Bernard J. Klausing and Clara had also no own children, but adopted five orphans. Clalra died on December 24th, 1880. Bernard J. married then on January 24th, 1882, Mary
Lammers (born October 13th, 1861, in New Cleveland, Putnam County, Ohio). To this marriage fourteen children were born between 1882 and 1906. Bernard J. Klausing is
buried in Delphos, Allen County, on St. John's cemetery. Also his grandmother Elizabeth (Pund) Fortman is buried there.
Following you find an article in english language (translated from the German original article)
about the establishment of Teutopolis in Effingham County and Clemens Uptmoor, one of the founders of Teutopolis. This article was written by Franz-Josef Tegenkamp from Lohne and published in the newspaper Oldenburgische Volkszeitung
in 1986. One member of Franz-Josef Tegenkamp's family, Clemens Tegenkamp, born 1837 in Bakum (small town near Vechta), emigrated to America in 1854 and married Mary Klausing on August 23rd,
1860. They settled in Van Wert, fifteen miles west from Delphos in Ohio. They had eleven children. Today also most of their descendants still live in the region Van Wert and Delphos.
Mary Klausing died on January 15th, 1905. Her husband Clemens Tegenkamp followed her on March 24th, 1908. Both are buried on the St. John cemetery in Delphos.
A Lohne Resident as a Pioneer in America
180th Anniversary of the Birth of Clemens Uptmoor
by FRANZ-JOSEF TEGENKAMP
On the 19th of January, 1986, the 180th anniversary of the birth of a man will occur. This was
a man who hardly left any traces on the pages of history but yet influenced the lives and destinies of many people to no lesser a degree than the more significant politicians or
lawmakers of his day. Clemens Uptmoor was born on January 19, 1806 as the child of Johann Heinrich Uptmoor (1771 -1836) and Anna Margaretha Nordlohne (1774 -1856) in a
small farmhouse, which the family leased in return for labor performed, on farmer Bokern-Kersting's land in Bokern near Lohne in what was then the duchy of Oldenburg. His
parents, who owned no land, were average farmers, neither particularly wealthy nor particularly poor. They simply earned their living and survived by hard work.
The young Clemens' childhood was over by the age of ten when he often accompanied his
father to work on his yearly summer job fishing for herring by joining the many other fishing boats out for the catch on the North Sea.
During the winter Clemens Uptmoor attended the Bokern farming community's elementary
school, where he received a basic education. The schooling took place only during the winter months because all the farmers'children were needed in the summer and in most
cases the teachers also worked in their own fields to earn extra money, to which claimed all of their time. So it was that their lessons could impart only the basics of reading, writing,and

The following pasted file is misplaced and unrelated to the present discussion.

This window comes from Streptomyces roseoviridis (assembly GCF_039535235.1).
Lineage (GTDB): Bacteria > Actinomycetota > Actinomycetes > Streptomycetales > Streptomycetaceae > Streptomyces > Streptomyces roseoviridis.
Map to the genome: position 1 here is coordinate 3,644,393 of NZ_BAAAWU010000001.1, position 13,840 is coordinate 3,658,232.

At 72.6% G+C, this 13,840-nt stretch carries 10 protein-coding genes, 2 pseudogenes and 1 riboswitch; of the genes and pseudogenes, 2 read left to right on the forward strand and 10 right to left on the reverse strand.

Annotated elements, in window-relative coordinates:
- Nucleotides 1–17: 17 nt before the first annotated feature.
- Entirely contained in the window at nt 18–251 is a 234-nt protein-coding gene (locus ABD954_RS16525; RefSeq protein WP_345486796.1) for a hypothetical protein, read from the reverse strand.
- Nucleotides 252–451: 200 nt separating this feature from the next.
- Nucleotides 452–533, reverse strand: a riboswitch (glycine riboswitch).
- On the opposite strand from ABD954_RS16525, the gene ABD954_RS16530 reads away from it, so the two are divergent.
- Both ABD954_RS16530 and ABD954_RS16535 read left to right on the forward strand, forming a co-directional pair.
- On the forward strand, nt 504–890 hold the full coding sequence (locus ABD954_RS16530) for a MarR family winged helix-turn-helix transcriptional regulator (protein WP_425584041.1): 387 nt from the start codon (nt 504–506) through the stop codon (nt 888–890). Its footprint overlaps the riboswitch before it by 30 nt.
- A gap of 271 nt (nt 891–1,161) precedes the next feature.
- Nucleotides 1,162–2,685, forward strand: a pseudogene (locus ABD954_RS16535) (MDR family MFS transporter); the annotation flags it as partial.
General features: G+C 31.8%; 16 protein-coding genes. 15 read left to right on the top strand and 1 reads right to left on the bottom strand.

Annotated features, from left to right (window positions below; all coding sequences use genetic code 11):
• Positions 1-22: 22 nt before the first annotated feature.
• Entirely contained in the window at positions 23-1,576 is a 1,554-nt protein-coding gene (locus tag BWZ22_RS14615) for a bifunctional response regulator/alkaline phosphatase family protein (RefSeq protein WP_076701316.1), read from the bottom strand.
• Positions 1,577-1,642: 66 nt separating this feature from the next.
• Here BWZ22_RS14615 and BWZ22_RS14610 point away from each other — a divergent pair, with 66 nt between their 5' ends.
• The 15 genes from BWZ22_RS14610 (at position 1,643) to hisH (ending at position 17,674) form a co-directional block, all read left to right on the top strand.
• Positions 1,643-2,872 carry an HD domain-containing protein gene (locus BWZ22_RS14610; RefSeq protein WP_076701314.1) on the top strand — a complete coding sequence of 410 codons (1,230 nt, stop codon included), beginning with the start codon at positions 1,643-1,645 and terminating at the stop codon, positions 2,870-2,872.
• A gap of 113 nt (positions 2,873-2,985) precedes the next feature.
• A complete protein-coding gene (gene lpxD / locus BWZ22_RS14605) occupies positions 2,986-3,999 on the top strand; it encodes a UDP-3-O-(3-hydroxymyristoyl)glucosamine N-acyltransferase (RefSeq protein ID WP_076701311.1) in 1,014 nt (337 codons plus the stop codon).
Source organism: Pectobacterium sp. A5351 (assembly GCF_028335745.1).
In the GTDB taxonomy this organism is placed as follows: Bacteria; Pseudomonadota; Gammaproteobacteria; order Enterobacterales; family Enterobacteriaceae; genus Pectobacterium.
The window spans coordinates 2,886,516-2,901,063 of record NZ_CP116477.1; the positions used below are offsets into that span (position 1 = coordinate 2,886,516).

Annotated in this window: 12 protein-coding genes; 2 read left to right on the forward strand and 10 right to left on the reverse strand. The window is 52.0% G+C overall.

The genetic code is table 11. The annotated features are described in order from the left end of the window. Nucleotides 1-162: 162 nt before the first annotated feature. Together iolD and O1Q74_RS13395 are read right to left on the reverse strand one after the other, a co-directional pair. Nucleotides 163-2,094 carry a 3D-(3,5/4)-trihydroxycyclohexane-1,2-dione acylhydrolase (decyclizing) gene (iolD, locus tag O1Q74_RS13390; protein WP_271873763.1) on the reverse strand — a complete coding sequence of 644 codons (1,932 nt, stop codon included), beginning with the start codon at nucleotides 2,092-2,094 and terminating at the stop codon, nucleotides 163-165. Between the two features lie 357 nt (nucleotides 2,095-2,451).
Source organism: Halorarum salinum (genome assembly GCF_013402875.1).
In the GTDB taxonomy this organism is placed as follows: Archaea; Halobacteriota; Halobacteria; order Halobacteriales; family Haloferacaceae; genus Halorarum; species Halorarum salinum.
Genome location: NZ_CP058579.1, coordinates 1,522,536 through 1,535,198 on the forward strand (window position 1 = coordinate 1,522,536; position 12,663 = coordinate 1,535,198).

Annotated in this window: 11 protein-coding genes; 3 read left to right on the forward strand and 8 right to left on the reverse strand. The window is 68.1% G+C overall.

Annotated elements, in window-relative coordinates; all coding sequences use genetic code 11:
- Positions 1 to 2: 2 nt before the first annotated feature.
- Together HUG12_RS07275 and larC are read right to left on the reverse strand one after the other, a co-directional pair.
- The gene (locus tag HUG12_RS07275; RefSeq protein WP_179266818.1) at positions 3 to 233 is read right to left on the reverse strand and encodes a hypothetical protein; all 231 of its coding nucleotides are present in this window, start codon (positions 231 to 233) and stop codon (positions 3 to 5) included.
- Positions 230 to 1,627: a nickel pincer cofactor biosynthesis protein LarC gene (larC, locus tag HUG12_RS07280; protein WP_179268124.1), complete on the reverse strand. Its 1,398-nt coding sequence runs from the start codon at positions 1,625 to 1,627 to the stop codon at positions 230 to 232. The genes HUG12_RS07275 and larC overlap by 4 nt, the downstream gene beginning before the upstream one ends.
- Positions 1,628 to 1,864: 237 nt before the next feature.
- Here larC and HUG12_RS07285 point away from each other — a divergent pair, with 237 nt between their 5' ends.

arithmetic, a problem exacerbated by the realities that the teachers themselves often were not satisfactorily educated and that the schoolsconsisted of only one class. In Bokern, for
example, the sole teacher in the 1835 school year had to teach 110 children.
The next few years passed in the same style until Clemens Uptmoor was called into the
military via the then current lottery and had to servethe five years as a soldier in the Oldenburg infantry regiment. Up until this time Clemens' life, as with most of his peers, had followedset tracks.
After his discharge, however, he left his seeming lypredestined life path and emigrated to
America accompanied by his brother Hermann Heinrich and some neighbours and acquaintances (among others, the Hoying family from Krimpenfort, who settled later in
Minster, Ohio). Of the 149 total passengers on the emigrant ship "Everhard", which sailed from Bremen to Baltimore, 35 came from Lohne, another 82 came from other area
communities. On September 9, 1834, the ship reached its terminal port Baltimore, and approximately two weeks later the Uptmoor brothers arrived in Cincinnati, the preliminary
goal of their journey. Here, during the next five years, they worked mainly as carpenters. Clemens Uptmoor had learned the occupation of ship carpenter in his youth, which served him well now.
In the summer of 1836 Cincinnati experienced a cholera outbreak. Because of this the
Uptmoor brothers went to work for several months to Missouri. On the way they saw for the first time the fertile farmland which lay there fallow just waiting to be developed. At the time
this was the almost completely uninhabited area of the American Midwest. It is therefore not surprising that it was at this time that they formulated their plan to found a colony for the
catholic emigrants from Germany.
After their return to Cincinnati, they founded the "German Land Company" or "Settlement
Company" at the beginning of 1837 together with a partner, Johann Ferdinand Waschefort, who had emigrated in 1831 from Addrup near Essen. 141 people joined the company in a
short time due to the constant stream of emigrants from Germany. They paid regular dues and contributions in order to later acquire a large section of land. In April, 1837 Clemens